See query 2207
John Furnevel 31/05/2007


Dunragit: A reminder of when the Stranraer line carried freight - not so long ago, 1989. Here a northbound train of steel sections passes Dunragit level crossing and the token exchange has just taken place. There was a safety man with a flag and the signal man had the luxury of a colleague who swapped the tokens while he remained in the box with the levers.
Ewan Crawford //1989


Dunragit: The Girvan Goods at Dunragit on 16 July 1956. Stranraer 2P 4-4-0 40616 pilots Corkerhill based Standard class 5 4-6-0 73100.
G H Robin collection by courtesy of the Mitchell Library, Glasgow 16/07/1956

The Maxwelltown Branch has been lifted for scrap. This was the eastern end of the old Castle Douglas and Dumfries Railway and part of the Port Road. The stub survived the rest of the line to serve oil sidings at Maxwelltown and chemical sidings at Cargenden. The only section of the Port Road to remain open now is that between the former Challoch Junction and Stranraer.
(Permalink) Dumfries Maxwelltown Stranraer


Maxwelltown: Road approach to the former Maxwelltown station in 2017. The station, now a private residence, closed to passengers in 1939. The old station yard off to the right saw use as a rail served fuel distribution depot for several years. The last remaining section of the line serving the former ICI works at Cargenbridge, less than two miles west of here, finally closed in 1994. [Ref query 1025]
Ross Wilson 26/05/2017


Maxwelltown: The Port Road looking west through Maxwelltown towards Stranraer in May 2003, with the line having reverted to nature. Part of the fuel distribution depot can just be seen beyond the station building in the former yard. Plans were already underway to turn the route into the 'Maxwelltown Railway Path' see image [[15526]].
John Furnevel 27/05/2003


Maxwelltown: View east from Terregles Road, Maxwelltown, looking towards Dumfries on 29 May 2007, following conversion of the old trackbed into what has now become the 'Maxwelltown Railway Path'. For the same view four years earlier see [[5364]].
John Furnevel 29/05/2007

Major improvements to Scotland's rail link to Northern Ireland could follow ferry services being switched from Stranraer to Cairnryan, ScotRail has predicted.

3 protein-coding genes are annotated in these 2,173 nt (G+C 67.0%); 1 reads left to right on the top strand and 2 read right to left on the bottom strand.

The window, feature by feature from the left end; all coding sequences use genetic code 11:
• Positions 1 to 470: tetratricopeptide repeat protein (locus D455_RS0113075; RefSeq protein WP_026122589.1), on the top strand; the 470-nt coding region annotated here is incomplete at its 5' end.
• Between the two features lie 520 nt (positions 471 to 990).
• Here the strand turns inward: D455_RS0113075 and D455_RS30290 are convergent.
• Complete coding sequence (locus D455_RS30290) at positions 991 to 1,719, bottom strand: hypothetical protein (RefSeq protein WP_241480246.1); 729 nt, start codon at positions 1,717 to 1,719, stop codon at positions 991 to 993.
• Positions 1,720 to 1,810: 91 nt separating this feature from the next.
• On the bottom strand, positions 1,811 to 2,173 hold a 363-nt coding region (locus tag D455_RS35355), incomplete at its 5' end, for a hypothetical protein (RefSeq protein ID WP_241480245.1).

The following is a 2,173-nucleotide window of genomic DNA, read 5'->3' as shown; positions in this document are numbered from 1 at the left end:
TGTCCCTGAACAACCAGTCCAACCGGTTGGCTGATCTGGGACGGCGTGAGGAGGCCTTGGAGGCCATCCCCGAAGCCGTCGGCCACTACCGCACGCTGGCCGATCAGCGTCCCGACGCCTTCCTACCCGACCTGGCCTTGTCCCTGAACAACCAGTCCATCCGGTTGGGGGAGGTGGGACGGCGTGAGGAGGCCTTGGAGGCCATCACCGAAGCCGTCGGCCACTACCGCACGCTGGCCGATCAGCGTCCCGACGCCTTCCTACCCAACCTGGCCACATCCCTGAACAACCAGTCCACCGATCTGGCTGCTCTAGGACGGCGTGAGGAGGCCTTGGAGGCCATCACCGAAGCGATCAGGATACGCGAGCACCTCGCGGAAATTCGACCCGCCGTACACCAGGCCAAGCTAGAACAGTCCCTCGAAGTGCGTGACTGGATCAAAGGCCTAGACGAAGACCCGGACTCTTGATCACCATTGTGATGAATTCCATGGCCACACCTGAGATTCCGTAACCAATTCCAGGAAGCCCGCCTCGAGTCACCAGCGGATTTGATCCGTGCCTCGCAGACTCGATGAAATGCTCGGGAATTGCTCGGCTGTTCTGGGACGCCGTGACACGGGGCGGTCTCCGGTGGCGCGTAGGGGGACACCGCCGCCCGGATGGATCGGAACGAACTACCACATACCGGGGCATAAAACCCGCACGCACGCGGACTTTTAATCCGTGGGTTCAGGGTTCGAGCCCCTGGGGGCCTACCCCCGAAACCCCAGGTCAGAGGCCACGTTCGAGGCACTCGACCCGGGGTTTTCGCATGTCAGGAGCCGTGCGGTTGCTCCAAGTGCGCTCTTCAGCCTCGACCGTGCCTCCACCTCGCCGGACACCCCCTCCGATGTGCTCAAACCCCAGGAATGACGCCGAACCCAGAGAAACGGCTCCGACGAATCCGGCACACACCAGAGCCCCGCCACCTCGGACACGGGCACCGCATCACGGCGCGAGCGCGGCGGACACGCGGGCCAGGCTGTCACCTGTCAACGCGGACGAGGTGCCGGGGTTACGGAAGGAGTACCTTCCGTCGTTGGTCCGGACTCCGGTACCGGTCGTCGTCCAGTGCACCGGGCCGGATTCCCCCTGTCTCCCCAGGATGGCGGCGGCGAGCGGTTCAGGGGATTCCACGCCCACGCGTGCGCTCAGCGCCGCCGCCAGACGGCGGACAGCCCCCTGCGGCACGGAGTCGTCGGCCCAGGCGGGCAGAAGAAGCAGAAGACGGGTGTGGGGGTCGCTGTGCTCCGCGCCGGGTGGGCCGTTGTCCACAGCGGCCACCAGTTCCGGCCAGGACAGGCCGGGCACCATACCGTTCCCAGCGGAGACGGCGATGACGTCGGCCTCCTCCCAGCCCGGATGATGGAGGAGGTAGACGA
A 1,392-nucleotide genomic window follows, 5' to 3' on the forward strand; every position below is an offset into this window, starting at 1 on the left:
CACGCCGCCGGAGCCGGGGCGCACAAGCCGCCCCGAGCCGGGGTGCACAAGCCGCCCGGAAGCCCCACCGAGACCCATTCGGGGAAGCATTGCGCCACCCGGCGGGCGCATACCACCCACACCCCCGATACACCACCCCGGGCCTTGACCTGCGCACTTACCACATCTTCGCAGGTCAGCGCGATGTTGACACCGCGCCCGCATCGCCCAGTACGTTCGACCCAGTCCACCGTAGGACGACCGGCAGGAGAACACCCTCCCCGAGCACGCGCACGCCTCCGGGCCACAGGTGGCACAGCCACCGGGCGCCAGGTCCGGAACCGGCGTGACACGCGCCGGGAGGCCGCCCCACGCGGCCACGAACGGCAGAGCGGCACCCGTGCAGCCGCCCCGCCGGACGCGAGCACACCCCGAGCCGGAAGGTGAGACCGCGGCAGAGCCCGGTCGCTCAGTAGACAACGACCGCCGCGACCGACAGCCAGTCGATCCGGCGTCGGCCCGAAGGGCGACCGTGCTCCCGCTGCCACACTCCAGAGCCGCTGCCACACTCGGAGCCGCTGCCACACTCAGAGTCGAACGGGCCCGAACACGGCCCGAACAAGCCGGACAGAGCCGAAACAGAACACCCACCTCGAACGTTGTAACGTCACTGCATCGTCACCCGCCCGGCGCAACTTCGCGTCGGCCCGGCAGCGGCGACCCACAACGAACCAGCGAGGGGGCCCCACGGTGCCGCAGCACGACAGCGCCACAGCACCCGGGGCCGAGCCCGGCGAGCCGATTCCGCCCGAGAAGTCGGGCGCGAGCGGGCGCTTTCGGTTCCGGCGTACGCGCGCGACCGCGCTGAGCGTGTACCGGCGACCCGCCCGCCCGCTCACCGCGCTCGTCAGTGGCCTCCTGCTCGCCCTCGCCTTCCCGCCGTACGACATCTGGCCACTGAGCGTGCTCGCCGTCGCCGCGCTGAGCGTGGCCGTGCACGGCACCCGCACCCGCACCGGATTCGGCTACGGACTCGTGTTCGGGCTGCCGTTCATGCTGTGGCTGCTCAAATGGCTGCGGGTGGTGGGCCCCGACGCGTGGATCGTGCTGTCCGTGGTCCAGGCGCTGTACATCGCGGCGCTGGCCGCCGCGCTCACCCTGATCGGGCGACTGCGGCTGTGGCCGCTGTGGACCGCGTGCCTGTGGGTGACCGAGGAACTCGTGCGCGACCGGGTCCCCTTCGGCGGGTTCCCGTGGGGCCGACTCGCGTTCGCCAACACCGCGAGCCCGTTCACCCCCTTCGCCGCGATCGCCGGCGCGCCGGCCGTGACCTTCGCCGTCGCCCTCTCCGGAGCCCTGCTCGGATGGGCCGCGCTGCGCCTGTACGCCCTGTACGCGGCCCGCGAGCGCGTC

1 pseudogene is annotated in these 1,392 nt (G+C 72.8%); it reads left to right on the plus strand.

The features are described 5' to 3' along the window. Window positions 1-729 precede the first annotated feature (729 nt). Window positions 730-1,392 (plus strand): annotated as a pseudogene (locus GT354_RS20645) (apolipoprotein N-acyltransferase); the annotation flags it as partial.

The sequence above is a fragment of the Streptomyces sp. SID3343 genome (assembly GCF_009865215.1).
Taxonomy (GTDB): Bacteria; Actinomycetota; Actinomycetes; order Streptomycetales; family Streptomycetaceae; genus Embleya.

(Permalink) Cairnryan ScotRail Stranraer

Meeting was held in Stranraer on the 18th and 19th of May at the North West Castle Hotel.

Stena's route director Alan Gordon said that the move to Cairnryan might occur at end-2006, but he predicted that with shorter journey times and more journey opportunities there would be a long-term future for rail and sail in the growing market for travel between Northern Ireland and Scotland, which would in future involve a bus transfer between Cairnryan and the train at Girvan, Stranraer or a station between those points.



ScotRail Operations Director Steve Banaghan said that transferring ferry
passengers to Girvan could be the best option. There would be an opportunity
as well as a threat presented by the ferry being moved since if the
timetable was no longer driven by ferry times, it could potentially be a
positive thing for the line. However Chris Ballance MSP claimed that it was
'remarkably perverse logic' to take half the passengers off the train at
Girvan, and James King of the RPC also expressed concern that ferry
passengers might be reluctant to transfer between trains and buses.



John Nelson for Dumfries and Galloway Council said that their top rail
aspiration was for a relocated station at either Cairnryan Road or the old
Town site where it could better serve the people of Stranraer.
(Permalink) Cairnryan Girvan ScotRail Stena Line Stranraer

The future of Stranraer station (formerly Stranraer Harbour) must be in doubt following Stena's planned relocation of their ferry terminal from Stranraer to Cairnryan. The scheme requires planning approval.


The move was anticipated, there is a possiblity that the harbour station will be closed to be replaced by a re-opened Stranraer Town station. The crossing to Ireland was the raison d'etre for both the line from Ayr to Stranraer and the closed Dumfries to Stranraer line.


The new berths will be a joint venture between Stena and P&O who already operate from Cairnryan.


It is disappointing that the move comes 41 years after closure of the railway to Cairnryan when relocation of the ferry services from Stranraer to Cairnryan was discussed at that time.
(Permalink) Cairnryan Girvan ScotRail Stena Line Stranraer

Dumfries and Galloway Council have proposed creation of two new Trans-Pennine Inter City rail routes to link: Leeds with Glasgow (via Carlisle, Dumfries and Kilmarnock) Middlesbrough with Belfast (via Newcastle, Carlisle, Prestwick Airport and the Stena Line HSS high speed ferry service from Stranraer). This would, in effect create a Trans-Pennine 'Borderer Express' providing a new Inter City service between Northern England, Scotland and Northern Ireland.



These proposals are purely a suggested extension of the new Trans-Pennine franchise seen as additional to existing local services and, more importantly, that, whilst the two proposed express routes could form a natural extension to the new Trans-Pennine franchise, their geographical position and cross-border nature could fit equally into an extended ScotRail franchise or a new Northern England Franchise express service. A further reduction in the number of Trans-Pennine bidders to just 2 companies is expected this month with the SRA expeected to announce the successful bidders by Easter.

(Permalink) ScotRail Stena Line Stranraer Trans-Pennine

Awards from the Public Transport Fund announcement by the Scottish Transport minister;
- New station for Gartcosh

- Possible re-location of Stranraer station

- An interchange at Inverkeithing with buses for Edinburgh Airport

- Modifications to SPT rolling stock

- Improvements to stations in East Renfrewshire and East Lothian
(Permalink) Edinburgh Airport Gartcosh Inverkeithing Public Transport Fund Stranraer

KML version